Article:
MORE OF JAGUAR'S BROWN LANE SITE GOING BACK TO THE MOTOR INDUSTRY!

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A Coventry firm which supplies machinery to manufacturers, including in the car industry, wants to build a new factory at the former Jaguar site at Browns Lane .
 
The application by Expert Tooling and Automation is for a factory, offices, a service yard suitable for heavy goods vehicles and car park.
 
The company wants to build them on a plot of unused land set aside for development at Lyons Park off Coundon Wedge Drive.
 
Houses in Lyons Drive back on to part of the site and the RSPCA’s animal centre in Coundon Wedge Drive is close to one corner.
 
Initially the plot was set aside for offices but nobody has came forward wanting to build any.
 
The company has its Midlands headquarters in Wickman’s Drive, Tile Hill, Coventry and makes production equipment for a range of sectors including the automotive industry, aerospace, and the medical industry.
 
People have chance until the end of February to tell Coventry City Council what they think about the proposals. A decision is expected from planners early in March.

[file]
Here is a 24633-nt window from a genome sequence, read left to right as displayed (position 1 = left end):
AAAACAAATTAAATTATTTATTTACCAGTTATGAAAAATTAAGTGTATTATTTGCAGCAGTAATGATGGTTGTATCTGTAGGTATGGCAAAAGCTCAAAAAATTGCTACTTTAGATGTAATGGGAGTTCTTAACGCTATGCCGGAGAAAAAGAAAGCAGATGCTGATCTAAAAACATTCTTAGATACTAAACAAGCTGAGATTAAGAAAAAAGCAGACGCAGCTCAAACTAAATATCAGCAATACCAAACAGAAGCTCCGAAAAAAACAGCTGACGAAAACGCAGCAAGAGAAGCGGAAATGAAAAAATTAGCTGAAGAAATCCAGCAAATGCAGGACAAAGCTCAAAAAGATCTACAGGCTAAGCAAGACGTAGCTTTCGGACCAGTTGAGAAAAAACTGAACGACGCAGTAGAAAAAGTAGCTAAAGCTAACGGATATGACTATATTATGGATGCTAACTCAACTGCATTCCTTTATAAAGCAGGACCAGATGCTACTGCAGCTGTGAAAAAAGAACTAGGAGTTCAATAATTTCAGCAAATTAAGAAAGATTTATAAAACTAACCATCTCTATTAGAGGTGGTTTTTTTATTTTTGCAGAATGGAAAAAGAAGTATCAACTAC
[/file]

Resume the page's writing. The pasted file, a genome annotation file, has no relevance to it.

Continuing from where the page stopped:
The whole of Lyons Park was given outline planning permission for development in 2009 not long after the Jaguar factory was demolished. Several companies have already moved in.
 
In December last year, council planners gave permission for a 40,000 metre square warehouse at Lyons Park, which is believed to be for online retail giant Amazon .
 
The plans, which would create an estimated 1,600 jobs – and even more at Christmas, prompted major opposition with more than 100 objections lodged over complaints including noise, congestion and light pollution.
 
Browns Lane began as a Daimler-owned Second World War shadow factory before Jaguar took over the site in 1950 and maintained car production until 2005. Among the most famous models made at the factory were the E-Type along with the XJ and XK.
 
In 2005 when the factory closed under a Ford sell-out, production moved to the Castle Bromwich plant leaving only the wood veneer operation which moved shortly afterwards.
 
Tragically, the iconic buildings were demolished in 2008.
 
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